Just finished your book. What a great read! Now we come to the mystery. Why was C-FUNK in Hamilton and what did we do to it? I can picture the a/c and I certainly remember the registration, but for the life on me I can’t remember what we did to the a/c. Now that was 30 odd years ago so you may not remember either, but if you do I would appreciate a brief update.
BOB MANN, A/E mechanic who worked in Hamilton when the second Funk was imported
Just a short note to say how much I enjoyed your book.Had trouble putting it down at times! Thanks for a great read!
MARTY SLATER, Pilot and aircraft builder

“Loved your book. The energy that jumped off each page revealed that you have already lived the life of 10 men. It was a relaxing read, though very inspiring. Waiting to hear about your next book”.

PAM NEMENY, Australia

HI Bill, I absolutely loved your book, very beautiful, very much enjoyed; write another one!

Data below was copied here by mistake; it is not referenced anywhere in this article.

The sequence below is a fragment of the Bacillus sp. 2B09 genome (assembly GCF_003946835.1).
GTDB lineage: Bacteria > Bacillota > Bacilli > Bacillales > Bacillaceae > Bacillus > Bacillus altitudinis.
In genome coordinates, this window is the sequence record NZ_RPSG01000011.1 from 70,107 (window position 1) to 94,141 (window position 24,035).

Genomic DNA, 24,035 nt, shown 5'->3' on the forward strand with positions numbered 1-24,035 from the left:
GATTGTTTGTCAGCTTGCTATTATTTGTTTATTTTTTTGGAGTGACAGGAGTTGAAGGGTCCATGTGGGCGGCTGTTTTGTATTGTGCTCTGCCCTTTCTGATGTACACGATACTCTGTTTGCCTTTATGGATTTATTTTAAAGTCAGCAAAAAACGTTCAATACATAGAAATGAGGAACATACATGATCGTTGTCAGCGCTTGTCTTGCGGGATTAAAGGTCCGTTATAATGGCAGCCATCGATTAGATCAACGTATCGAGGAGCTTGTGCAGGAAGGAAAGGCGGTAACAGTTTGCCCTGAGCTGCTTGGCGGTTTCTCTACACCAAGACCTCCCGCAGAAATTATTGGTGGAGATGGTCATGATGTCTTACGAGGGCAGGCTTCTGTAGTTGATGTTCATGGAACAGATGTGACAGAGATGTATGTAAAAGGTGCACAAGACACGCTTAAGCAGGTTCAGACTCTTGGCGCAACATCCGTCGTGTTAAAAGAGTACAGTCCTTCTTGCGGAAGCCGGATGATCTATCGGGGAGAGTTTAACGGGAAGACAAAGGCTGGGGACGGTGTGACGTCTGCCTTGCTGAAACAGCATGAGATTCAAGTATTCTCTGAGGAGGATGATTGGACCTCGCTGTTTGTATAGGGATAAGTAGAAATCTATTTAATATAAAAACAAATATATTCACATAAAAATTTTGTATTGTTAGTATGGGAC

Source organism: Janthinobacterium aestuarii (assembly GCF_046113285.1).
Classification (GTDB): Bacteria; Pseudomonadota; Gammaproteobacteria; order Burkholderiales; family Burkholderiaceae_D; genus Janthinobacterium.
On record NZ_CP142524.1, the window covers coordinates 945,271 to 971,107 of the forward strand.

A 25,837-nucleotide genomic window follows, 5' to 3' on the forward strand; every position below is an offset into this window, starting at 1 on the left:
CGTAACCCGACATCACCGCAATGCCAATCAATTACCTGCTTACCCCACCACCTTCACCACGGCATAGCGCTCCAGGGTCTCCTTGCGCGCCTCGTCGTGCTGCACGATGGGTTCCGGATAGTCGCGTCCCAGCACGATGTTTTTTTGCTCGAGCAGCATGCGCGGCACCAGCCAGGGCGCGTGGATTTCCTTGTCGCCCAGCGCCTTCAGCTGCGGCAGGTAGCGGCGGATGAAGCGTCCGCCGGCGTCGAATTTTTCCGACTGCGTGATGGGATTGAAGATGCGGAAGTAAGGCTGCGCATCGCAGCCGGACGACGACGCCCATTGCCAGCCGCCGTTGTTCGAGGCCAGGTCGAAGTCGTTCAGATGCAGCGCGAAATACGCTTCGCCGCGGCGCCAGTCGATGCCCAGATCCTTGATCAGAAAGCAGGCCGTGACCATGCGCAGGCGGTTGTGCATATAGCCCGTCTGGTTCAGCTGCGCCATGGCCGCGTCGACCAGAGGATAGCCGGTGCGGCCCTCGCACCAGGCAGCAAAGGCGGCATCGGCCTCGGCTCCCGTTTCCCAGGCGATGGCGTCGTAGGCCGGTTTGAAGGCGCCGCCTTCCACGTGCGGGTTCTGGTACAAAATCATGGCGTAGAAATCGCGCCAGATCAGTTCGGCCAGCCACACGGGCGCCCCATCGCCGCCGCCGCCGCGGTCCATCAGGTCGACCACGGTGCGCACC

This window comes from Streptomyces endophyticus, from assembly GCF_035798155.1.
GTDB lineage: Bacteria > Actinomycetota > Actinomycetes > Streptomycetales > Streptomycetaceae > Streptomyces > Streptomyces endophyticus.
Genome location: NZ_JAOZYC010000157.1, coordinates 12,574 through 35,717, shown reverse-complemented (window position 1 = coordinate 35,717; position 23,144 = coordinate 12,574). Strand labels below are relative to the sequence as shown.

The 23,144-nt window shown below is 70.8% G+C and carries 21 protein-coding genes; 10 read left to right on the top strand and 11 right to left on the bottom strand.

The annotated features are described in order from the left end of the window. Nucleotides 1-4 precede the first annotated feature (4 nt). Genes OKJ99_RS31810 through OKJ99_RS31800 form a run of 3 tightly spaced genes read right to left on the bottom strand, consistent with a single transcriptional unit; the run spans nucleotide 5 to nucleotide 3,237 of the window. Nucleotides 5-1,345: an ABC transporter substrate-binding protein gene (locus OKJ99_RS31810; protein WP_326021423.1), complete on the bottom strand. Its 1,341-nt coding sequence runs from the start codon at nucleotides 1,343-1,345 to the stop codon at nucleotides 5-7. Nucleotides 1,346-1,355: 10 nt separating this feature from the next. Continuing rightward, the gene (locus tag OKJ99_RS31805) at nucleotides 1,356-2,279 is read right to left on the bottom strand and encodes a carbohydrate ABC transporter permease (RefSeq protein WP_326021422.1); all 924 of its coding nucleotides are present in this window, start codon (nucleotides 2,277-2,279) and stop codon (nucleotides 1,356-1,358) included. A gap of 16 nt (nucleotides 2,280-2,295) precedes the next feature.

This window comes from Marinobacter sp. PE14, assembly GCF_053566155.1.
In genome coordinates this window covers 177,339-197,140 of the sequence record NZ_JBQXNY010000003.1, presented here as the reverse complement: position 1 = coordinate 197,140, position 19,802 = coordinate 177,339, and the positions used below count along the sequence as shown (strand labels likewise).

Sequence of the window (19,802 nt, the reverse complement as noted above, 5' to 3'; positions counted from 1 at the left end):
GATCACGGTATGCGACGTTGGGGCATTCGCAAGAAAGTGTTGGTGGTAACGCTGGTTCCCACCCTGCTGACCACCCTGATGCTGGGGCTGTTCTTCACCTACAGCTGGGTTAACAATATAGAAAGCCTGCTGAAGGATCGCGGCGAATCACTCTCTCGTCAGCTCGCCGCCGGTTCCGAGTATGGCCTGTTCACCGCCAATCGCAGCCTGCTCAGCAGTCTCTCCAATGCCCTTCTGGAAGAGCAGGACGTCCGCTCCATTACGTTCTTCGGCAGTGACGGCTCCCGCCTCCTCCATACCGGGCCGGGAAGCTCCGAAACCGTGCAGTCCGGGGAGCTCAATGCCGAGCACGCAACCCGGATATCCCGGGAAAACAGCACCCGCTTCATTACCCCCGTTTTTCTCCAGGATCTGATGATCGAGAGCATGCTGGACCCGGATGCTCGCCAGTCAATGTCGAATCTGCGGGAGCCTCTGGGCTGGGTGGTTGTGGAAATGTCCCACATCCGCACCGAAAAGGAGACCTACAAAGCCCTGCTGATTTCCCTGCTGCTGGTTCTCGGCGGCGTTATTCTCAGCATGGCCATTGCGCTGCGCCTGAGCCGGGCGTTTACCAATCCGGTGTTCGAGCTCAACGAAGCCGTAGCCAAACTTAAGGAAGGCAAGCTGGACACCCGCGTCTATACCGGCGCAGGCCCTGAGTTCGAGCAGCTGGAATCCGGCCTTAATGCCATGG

BRYAN DIXON, Captain (retired)

I received the book in excellent condition and found it to be an outstanding read. I went through the first 480 pages in a few days and enjoyed every minute of your story. Finally I was very impressed by the integrity you showed in all of your business affairs. Congratulations on your success and may good fortune continue to follow you.


I just returned from a week off in Hawaii. I was saving your book to take with me and read while I was there,….. I must say I enjoyed it thoroughly, to the point that I could not put it down at times!! The two topics (real estate and flying) hit the mark for me as well.

TYLER GERTZEN, Tyler Aviation, Kamloops BC

Just finished reading “miles to millions”. > I know a fair amount about flying but very little about real estate developing. I found every chapter interesting and most enjoyable. Well done, Bill.

JACK CHAMBERS, Captain, Air Canada (retired)